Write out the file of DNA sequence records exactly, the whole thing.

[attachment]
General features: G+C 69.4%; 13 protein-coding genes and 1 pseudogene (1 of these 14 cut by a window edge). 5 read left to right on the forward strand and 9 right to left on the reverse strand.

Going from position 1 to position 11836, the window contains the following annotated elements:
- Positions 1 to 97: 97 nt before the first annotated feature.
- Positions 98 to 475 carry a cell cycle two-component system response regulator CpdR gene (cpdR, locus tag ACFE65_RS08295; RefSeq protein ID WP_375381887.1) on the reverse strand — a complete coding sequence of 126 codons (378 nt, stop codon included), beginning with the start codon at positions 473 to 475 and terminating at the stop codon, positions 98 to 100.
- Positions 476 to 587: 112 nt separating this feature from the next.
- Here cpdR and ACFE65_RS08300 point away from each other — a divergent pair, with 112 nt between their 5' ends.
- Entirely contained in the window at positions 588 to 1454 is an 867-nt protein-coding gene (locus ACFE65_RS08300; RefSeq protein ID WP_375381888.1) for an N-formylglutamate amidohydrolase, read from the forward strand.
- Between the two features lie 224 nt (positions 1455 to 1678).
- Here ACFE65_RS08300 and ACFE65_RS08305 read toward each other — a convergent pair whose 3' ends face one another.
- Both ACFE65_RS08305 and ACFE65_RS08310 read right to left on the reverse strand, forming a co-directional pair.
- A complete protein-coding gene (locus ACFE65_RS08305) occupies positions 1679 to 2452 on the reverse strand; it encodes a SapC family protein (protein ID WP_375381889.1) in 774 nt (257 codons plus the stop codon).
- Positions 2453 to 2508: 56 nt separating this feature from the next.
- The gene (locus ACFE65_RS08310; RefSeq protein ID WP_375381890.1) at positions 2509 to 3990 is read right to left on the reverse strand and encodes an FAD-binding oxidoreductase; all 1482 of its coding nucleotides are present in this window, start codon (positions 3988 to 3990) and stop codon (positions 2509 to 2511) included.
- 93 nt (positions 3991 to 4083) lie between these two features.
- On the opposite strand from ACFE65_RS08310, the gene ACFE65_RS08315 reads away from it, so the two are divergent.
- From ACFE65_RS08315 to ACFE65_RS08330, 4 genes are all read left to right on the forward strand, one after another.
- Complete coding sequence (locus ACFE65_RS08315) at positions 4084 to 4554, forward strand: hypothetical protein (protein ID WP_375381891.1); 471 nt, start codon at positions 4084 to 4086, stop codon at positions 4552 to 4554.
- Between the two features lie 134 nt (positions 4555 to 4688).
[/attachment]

General features: G+C 69.4%; 13 protein-coding genes and 1 pseudogene (1 of these 14 cut by a window edge). 5 read left to right on the forward strand and 9 right to left on the reverse strand.

Going from position 1 to position 11836, the window contains the following annotated elements:
- Positions 1 to 97: 97 nt before the first annotated feature.
- Positions 98 to 475 carry a cell cycle two-component system response regulator CpdR gene (cpdR, locus tag ACFE65_RS08295; RefSeq protein ID WP_375381887.1) on the reverse strand — a complete coding sequence of 126 codons (378 nt, stop codon included), beginning with the start codon at positions 473 to 475 and terminating at the stop codon, positions 98 to 100.
- Positions 476 to 587: 112 nt separating this feature from the next.
- Here cpdR and ACFE65_RS08300 point away from each other — a divergent pair, with 112 nt between their 5' ends.
- Entirely contained in the window at positions 588 to 1454 is an 867-nt protein-coding gene (locus ACFE65_RS08300; RefSeq protein ID WP_375381888.1) for an N-formylglutamate amidohydrolase, read from the forward strand.
- Between the two features lie 224 nt (positions 1455 to 1678).
- Here ACFE65_RS08300 and ACFE65_RS08305 read toward each other — a convergent pair whose 3' ends face one another.
- Both ACFE65_RS08305 and ACFE65_RS08310 read right to left on the reverse strand, forming a co-directional pair.
- A complete protein-coding gene (locus ACFE65_RS08305) occupies positions 1679 to 2452 on the reverse strand; it encodes a SapC family protein (protein ID WP_375381889.1) in 774 nt (257 codons plus the stop codon).
- Positions 2453 to 2508: 56 nt separating this feature from the next.
- The gene (locus ACFE65_RS08310; RefSeq protein ID WP_375381890.1) at positions 2509 to 3990 is read right to left on the reverse strand and encodes an FAD-binding oxidoreductase; all 1482 of its coding nucleotides are present in this window, start codon (positions 3988 to 3990) and stop codon (positions 2509 to 2511) included.
- 93 nt (positions 3991 to 4083) lie between these two features.
- On the opposite strand from ACFE65_RS08310, the gene ACFE65_RS08315 reads away from it, so the two are divergent.
- From ACFE65_RS08315 to ACFE65_RS08330, 4 genes are all read left to right on the forward strand, one after another.
- Complete coding sequence (locus ACFE65_RS08315) at positions 4084 to 4554, forward strand: hypothetical protein (protein ID WP_375381891.1); 471 nt, start codon at positions 4084 to 4086, stop codon at positions 4552 to 4554.
- Between the two features lie 134 nt (positions 4555 to 4688).